Spinal cord repair strategies: Schwann cells, neurotrophic factors, and biodegradable polymers
Martin Oudega and Sandrine E. Gautier ( USA and Belgium )
Injury to the adult mammalian spinal cord leads to permanent loss of controlled neurological function. Endogenous repair mechanisms fail to reestablish functional synoptic connections. Moreover, neurological outcome usually gets worse in time, due to neurodestructive processes inherent to the adult spinal cord. Surgical repair strategies need to focus on replacing damaged/ lost nervous tissue, promoting axonal regeneration and reestablishing functional synaptic contacts. This review will discuss the current understanding of the potential beneficial role of Schwann cells, neurotrophic factors, biodegradable polymers or combinations thereof in spinal cord injury. Replacement, of injured spinal tissue with a Schwann cell graft promotes axonal regeneration and myelination. Neurotrophic factors initiate and/or enhance events that are crucial for functional recovery, such as cell survival and axonal regeneration. Biodegradable polymers can be used as a scaffold for cell implantation and/or as a drug delivery vehicle. The complex nature of spinal cord injury demands a combinatorial restorative approach. For the future, the challenge will be to combine individual growth-promoting properties such that neurological recovery in spinal cord injured humans can be achieved.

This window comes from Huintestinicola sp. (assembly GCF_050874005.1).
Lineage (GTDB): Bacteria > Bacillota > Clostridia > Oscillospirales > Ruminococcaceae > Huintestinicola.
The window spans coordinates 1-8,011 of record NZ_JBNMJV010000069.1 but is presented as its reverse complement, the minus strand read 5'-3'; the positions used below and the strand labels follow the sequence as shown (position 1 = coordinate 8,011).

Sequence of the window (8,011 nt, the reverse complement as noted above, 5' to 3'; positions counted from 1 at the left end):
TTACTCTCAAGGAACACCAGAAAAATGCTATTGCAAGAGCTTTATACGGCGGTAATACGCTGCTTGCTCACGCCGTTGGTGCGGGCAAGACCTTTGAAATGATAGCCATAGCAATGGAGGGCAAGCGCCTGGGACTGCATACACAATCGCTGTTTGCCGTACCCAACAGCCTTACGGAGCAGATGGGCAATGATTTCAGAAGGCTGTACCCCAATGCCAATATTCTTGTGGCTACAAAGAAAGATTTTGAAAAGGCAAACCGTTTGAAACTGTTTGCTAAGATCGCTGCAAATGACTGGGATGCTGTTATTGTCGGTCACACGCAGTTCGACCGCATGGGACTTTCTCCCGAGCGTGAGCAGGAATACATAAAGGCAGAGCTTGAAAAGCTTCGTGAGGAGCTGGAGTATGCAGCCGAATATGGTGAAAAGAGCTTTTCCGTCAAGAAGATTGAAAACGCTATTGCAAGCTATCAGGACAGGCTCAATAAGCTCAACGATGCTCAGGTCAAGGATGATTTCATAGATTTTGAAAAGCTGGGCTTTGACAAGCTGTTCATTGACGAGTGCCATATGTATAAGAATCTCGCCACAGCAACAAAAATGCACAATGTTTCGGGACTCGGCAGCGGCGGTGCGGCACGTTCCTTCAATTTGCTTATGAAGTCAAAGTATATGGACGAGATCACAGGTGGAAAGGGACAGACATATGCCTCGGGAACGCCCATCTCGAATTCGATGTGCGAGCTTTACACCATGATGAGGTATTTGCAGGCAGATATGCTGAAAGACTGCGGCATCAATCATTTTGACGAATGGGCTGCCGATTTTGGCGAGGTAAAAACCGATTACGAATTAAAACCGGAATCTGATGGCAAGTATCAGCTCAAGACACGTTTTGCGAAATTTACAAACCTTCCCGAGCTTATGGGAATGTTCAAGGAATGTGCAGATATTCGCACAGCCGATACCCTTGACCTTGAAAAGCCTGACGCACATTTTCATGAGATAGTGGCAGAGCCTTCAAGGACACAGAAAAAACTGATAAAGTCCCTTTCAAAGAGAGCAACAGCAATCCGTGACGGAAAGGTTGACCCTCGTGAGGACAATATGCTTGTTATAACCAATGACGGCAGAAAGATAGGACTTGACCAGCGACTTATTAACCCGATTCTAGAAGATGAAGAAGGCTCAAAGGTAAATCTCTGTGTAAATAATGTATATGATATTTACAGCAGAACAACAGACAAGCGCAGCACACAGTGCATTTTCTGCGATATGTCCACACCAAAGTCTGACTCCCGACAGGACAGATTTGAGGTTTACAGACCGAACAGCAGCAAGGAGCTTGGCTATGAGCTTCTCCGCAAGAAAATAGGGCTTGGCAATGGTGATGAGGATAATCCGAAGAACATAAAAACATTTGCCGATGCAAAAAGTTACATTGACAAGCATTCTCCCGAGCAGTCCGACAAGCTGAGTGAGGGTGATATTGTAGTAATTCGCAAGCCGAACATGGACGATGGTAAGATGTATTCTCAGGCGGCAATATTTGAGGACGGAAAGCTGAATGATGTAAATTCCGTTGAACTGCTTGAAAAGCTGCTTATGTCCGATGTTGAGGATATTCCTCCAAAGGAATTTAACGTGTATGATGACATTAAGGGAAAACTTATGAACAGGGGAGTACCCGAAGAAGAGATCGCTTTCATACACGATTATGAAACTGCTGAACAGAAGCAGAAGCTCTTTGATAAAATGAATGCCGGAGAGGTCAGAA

Biomed Rev 1999; 10: 75-88.
Received 2 October 1999 and accepted 3 December 1999.
Correspondence and reprint requests to Dr Martin Oudega, The Miami Project to Cure Paralysis, University of Miami School of Medicine, P.O. Box 016960 , R-48, Miami , FL 33136, USA. Tel: 1 305 243 6226, Fax: 1 3052434427.